2006-11-16 / News

Survey part of $1.2 million URI study on island farming future

By Dotti Farrington

About 2,500 residents are being asked to take part in a research survey aimed at helping to save island farms through the expansion of profitable activities.

The survey has been designed by the University of Rhode Island's Department of Environmental and natural Resource Economics. It is based on observations that farms provide many amenities for which their owners are not traditionally paid.

The survey is part of a $1.2 million program at URI to help farms maintain themselves, while continuing to provide services not traditionally identified as a byproduct of their food production. Those services include providing and protecting wildlife habitats, scenic views, and educational opportunities.

Variations of the questions on the form are being used for the survey as part of the plan to experiment with different methods of asking people about their opinions and values. A report will detail the results of this aspect of the survey, as well as the direct results about farms and payment for amenities will be forthcoming.

One survey approach proposes the possibilities of paying farms to protect habitats for bobolinks, a species of bird being threatened by significant declines in population, mainly because of a change in farming practices. Residents getting surveys with that approach are being asked to tell URI how much they want to help the farms and how much they are willing to pay to do so, including by supporting funds to save bobolinks specifically.

The propositions about paying farms is theoretical at this time, but could be translated into actual cash for the farm owners, depending on the outcome of the survey results, according to URI researchers.

The surveys were mailed last week, and URI hopes that completed forms will be returned by the end of this month. URI hopes to have an analysis by February, with possibilities of updates, depending on survey response. As in any survey, URI emphasized that the more responses, the greater degree of usefulness the results will be.

Farms in no other towns are involved in the survey, although a test mailing was used in Wakefield as a preliminary to the Jamestown survey.

The survey begins by citing residents in Jamestown for consistently showing appreciation for working farms and the amenities the farms offer beyond food production. "The way farmers manage their land determines the extent and quality of amenities. Providing more and better amenities can benefit the public but it often comes at a cost to the farmers," URI officials said in the survey's introduction.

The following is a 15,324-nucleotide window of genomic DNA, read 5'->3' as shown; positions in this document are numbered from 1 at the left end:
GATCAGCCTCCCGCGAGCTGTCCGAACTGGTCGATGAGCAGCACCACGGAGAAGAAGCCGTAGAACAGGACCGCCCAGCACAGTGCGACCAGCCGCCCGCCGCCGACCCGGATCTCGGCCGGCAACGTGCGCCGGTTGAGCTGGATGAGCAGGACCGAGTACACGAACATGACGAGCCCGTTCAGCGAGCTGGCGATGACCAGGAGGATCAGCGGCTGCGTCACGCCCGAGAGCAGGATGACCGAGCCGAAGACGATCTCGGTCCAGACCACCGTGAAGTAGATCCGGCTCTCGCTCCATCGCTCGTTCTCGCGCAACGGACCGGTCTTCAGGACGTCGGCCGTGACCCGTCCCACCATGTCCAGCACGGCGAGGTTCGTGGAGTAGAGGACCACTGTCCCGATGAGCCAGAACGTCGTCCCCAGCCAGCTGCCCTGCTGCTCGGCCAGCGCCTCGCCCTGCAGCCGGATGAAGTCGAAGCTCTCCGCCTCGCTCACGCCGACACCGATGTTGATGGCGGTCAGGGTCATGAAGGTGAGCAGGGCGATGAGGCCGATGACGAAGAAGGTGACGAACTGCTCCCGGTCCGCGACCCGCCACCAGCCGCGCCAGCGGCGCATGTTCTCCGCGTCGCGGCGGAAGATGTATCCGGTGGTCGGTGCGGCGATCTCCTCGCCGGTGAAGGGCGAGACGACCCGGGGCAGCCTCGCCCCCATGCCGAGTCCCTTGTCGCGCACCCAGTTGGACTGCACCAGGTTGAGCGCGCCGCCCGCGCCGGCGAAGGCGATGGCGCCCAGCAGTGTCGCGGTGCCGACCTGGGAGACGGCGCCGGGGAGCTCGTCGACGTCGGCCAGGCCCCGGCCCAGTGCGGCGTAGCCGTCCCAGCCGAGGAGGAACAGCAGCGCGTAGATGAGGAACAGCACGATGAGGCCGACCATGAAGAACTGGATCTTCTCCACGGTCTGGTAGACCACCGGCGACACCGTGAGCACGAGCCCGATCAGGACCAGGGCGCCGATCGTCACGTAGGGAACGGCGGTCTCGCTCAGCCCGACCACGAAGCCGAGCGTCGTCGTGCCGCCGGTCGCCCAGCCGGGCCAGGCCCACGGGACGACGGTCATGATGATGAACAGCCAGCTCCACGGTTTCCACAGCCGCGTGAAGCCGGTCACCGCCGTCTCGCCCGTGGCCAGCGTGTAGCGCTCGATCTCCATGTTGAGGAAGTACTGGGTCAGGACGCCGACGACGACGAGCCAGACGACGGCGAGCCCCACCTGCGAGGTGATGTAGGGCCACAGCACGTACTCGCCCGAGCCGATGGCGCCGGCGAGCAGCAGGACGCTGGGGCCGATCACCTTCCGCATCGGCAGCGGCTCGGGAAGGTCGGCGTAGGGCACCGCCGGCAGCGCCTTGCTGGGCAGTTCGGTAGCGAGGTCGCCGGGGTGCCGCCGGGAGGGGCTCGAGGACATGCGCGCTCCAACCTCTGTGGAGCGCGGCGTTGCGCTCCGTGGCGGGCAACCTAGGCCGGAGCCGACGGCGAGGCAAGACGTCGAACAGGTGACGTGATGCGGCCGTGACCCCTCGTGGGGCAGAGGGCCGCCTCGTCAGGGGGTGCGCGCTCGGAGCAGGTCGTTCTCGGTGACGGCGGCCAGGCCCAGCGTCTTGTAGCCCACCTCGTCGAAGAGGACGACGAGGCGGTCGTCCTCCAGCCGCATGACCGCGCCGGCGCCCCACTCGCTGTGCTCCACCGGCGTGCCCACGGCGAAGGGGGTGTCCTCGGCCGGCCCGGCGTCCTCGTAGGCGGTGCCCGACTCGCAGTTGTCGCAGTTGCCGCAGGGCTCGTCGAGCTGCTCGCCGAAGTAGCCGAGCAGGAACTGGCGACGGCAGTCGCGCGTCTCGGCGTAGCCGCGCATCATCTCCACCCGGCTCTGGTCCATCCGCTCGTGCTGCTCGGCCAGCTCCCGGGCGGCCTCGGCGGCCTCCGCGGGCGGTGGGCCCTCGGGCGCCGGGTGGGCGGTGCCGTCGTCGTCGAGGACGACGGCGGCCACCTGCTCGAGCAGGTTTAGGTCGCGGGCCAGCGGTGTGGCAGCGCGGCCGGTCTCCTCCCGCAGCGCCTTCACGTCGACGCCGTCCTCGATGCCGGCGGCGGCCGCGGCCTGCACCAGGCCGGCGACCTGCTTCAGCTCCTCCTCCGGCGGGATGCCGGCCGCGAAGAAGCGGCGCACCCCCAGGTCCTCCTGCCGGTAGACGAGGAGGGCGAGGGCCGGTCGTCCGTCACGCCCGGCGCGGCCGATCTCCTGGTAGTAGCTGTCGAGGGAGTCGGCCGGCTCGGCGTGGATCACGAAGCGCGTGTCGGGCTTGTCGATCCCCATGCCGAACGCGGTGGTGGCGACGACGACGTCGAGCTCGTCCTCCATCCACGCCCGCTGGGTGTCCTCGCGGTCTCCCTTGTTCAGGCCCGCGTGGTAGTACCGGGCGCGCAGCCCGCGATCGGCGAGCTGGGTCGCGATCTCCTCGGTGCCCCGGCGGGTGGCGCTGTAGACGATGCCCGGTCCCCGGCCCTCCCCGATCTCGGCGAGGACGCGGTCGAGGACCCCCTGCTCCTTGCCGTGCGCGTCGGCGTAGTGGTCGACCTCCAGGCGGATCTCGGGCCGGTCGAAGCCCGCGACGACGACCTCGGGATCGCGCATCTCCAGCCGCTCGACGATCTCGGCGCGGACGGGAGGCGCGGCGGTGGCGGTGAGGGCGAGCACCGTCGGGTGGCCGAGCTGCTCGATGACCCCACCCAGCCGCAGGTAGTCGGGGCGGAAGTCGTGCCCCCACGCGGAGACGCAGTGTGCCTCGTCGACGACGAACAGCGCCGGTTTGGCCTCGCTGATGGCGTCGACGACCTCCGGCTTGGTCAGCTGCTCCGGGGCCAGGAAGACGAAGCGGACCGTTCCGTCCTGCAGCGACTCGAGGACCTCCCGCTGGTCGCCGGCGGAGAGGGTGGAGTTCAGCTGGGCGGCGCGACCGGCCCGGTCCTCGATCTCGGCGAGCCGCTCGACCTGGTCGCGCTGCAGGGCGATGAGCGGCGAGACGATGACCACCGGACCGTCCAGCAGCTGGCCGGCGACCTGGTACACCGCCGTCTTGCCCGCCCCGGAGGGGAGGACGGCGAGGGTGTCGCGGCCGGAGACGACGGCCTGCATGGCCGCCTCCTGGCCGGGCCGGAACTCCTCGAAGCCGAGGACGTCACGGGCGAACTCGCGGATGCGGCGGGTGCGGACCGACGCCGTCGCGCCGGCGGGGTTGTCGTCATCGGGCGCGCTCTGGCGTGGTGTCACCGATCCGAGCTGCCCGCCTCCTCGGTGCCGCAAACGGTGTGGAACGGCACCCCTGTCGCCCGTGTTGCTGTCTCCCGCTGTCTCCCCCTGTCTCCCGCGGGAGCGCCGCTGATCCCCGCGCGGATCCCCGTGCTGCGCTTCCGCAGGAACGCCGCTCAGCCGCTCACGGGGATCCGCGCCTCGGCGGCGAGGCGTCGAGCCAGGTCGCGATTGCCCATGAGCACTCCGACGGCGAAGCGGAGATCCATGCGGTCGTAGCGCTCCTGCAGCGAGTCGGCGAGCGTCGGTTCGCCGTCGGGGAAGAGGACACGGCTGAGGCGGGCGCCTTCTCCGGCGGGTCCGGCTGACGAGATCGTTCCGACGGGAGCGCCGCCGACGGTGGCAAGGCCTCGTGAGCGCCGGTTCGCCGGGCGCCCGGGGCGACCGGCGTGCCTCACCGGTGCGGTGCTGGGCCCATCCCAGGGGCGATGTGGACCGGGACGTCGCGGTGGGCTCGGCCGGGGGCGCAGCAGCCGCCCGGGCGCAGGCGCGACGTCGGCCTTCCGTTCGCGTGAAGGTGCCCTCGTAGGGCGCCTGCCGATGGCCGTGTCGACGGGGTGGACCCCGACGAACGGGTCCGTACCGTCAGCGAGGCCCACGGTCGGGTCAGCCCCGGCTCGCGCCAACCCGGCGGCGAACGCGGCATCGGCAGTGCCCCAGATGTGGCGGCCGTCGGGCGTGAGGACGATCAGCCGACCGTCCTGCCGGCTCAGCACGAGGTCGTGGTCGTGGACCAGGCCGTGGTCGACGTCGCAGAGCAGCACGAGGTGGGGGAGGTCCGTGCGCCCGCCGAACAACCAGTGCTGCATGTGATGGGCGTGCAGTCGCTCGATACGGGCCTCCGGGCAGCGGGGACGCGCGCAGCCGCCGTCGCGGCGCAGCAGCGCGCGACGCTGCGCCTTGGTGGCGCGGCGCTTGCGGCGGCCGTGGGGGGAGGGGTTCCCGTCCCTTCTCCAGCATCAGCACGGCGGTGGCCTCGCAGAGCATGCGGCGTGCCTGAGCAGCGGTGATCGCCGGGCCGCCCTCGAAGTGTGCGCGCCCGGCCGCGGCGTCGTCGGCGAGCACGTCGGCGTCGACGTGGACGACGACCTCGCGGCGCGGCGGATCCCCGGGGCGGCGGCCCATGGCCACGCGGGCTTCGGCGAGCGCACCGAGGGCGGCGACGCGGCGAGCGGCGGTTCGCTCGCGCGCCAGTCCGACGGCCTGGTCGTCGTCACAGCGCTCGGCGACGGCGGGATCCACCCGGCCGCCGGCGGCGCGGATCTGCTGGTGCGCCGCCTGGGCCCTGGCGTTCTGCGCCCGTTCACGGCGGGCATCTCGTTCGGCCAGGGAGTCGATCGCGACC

It was noted that Jamestown has nine active farms on 700 acres, which is 12 percent of the total land of the island. It was noted that, throughout the state, half of all farmland has been lost for agricultural uses.

In the bobolink form, URI researchers explained that hayfields provide critical nesting and feeding habitats for such birds as bobolinks, cattle egrets, Savannah sparrows, glossy ibis , and redtailed hawks. Bobolinks are among the most visible species, and are also of concern nationally because they are a declining species, according to URI.

Due to gradual changes in climate, hayfields mature earlier and are cut earlier and more frequently, meaning that the bobolink habitat is endangered and shrinking, and the bird population is declining. URI wants to determine how much support exists to pay farmers to adjust their practices in ways that would continue and improve amenities. The survey findings might be used as a springboard to develop other ways to help farmers financially through special environmental projects.

Responses to the survey "directly can influence farmers and the farm landscape in Jamestown," the URI researchers said.

Half the funds for the survey, and related activities, come from federal sources, and the rest from other public and private entities, including EcoAsset Markets of Providence, which was founded about a decade ago to harness the power of the free market to conserve natural resources and protect the environment. EAM officials said the world's essential ecosystems, climate, and biodiversity are being destroyed in large part because economic markets have no way of assessing the financial value of many of our natural resources.

The purpose of the Jamestown project is to serve as a pilot for establishing community-based markets for wildlife protection. While securing nesting sites for bobolinks is the aim of this particular project, the project could serve as a model for securing protection for other forms of wildlife, for protecting water quality and addressing other ecological issues, URI officials said.

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